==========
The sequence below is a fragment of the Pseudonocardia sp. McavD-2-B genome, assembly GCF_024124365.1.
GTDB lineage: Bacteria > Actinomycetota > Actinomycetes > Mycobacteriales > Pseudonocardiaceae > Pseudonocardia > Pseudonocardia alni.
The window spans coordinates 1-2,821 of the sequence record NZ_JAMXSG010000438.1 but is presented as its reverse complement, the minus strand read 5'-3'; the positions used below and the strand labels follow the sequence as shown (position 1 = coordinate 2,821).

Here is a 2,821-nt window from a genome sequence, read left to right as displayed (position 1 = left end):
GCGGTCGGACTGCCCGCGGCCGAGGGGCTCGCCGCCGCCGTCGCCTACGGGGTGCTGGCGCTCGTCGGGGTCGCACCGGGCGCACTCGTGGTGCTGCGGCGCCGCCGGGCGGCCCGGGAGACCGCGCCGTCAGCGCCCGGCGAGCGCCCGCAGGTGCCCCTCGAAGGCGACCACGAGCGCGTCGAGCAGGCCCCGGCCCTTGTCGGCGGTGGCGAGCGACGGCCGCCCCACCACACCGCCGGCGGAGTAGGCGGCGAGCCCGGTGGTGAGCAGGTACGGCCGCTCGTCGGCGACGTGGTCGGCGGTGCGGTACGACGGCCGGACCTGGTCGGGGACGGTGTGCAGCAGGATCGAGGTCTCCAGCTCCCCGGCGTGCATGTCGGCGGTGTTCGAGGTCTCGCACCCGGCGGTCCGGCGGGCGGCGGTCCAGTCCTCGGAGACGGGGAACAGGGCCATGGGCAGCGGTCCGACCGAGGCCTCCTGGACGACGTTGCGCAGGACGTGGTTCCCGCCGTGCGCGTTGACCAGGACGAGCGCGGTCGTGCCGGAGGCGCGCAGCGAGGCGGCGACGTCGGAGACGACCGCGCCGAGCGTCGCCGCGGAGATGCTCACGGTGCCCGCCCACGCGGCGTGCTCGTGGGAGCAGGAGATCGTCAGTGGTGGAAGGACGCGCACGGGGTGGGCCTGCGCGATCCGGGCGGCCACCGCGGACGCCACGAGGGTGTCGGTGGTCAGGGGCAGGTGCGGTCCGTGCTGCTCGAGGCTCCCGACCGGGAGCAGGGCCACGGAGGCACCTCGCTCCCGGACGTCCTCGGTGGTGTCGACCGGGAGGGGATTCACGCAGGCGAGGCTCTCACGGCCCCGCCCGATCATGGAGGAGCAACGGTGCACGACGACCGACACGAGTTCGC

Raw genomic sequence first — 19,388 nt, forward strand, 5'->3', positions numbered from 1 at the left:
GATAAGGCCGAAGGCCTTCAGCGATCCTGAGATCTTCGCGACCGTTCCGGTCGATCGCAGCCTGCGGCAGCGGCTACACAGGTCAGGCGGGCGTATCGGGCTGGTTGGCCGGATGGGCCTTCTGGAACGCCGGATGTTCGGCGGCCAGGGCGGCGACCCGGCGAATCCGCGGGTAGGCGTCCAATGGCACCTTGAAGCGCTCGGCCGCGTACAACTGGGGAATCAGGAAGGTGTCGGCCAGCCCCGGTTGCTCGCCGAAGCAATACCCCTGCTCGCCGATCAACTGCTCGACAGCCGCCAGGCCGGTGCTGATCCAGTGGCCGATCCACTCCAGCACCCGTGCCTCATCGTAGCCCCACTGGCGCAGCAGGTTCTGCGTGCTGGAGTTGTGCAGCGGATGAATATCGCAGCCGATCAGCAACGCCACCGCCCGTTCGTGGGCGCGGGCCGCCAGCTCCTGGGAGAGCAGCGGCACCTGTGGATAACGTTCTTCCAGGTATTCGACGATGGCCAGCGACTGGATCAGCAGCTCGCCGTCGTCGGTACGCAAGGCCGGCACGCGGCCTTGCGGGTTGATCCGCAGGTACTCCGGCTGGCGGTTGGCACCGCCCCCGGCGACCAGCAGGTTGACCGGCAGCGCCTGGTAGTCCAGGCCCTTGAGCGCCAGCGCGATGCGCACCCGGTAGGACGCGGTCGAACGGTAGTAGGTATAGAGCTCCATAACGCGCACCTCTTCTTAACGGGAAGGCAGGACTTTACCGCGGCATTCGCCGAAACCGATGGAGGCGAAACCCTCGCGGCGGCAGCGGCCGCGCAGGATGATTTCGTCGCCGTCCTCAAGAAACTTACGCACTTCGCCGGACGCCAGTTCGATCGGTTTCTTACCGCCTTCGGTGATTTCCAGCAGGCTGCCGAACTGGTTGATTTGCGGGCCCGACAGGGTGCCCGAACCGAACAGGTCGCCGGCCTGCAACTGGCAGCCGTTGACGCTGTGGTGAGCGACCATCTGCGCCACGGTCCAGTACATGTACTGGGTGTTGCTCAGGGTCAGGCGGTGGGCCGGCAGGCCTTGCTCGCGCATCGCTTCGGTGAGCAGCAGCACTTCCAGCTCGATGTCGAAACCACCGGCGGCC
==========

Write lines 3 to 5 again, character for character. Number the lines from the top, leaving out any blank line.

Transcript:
The window spans coordinates 1-2,821 of the sequence record NZ_JAMXSG010000438.1 but is presented as its reverse complement, the minus strand read 5'-3'; the positions used below and the strand labels follow the sequence as shown (position 1 = coordinate 2,821).

Here is a 2,821-nt window from a genome sequence, read left to right as displayed (position 1 = left end):
GCGGTCGGACTGCCCGCGGCCGAGGGGCTCGCCGCCGCCGTCGCCTACGGGGTGCTGGCGCTCGTCGGGGTCGCACCGGGCGCACTCGTGGTGCTGCGGCGCCGCCGGGCGGCCCGGGAGACCGCGCCGTCAGCGCCCGGCGAGCGCCCGCAGGTGCCCCTCGAAGGCGACCACGAGCGCGTCGAGCAGGCCCCGGCCCTTGTCGGCGGTGGCGAGCGACGGCCGCCCCACCACACCGCCGGCGGAGTAGGCGGCGAGCCCGGTGGTGAGCAGGTACGGCCGCTCGTCGGCGACGTGGTCGGCGGTGCGGTACGACGGCCGGACCTGGTCGGGGACGGTGTGCAGCAGGATCGAGGTCTCCAGCTCCCCGGCGTGCATGTCGGCGGTGTTCGAGGTCTCGCACCCGGCGGTCCGGCGGGCGGCGGTCCAGTCCTCGGAGACGGGGAACAGGGCCATGGGCAGCGGTCCGACCGAGGCCTCCTGGACGACGTTGCGCAGGACGTGGTTCCCGCCGTGCGCGTTGACCAGGACGAGCGCGGTCGTGCCGGAGGCGCGCAGCGAGGCGGCGACGTCGGAGACGACCGCGCCGAGCGTCGCCGCGGAGATGCTCACGGTGCCCGCCCACGCGGCGTGCTCGTGGGAGCAGGAGATCGTCAGTGGTGGAAGGACGCGCACGGGGTGGGCCTGCGCGATCCGGGCGGCCACCGCGGACGCCACGAGGGTGTCGGTGGTCAGGGGCAGGTGCGGTCCGTGCTGCTCGAGGCTCCCGACCGGGAGCAGGGCCACGGAGGCACCTCGCTCCCGGACGTCCTCGGTGGTGTCGACCGGGAGGGGATTCACGCAGGCGAGGCTCTCACGGCCCCGCCCGATCATGGAGGAGCAACGGTGCACGACGACCGACACGAGTTCGC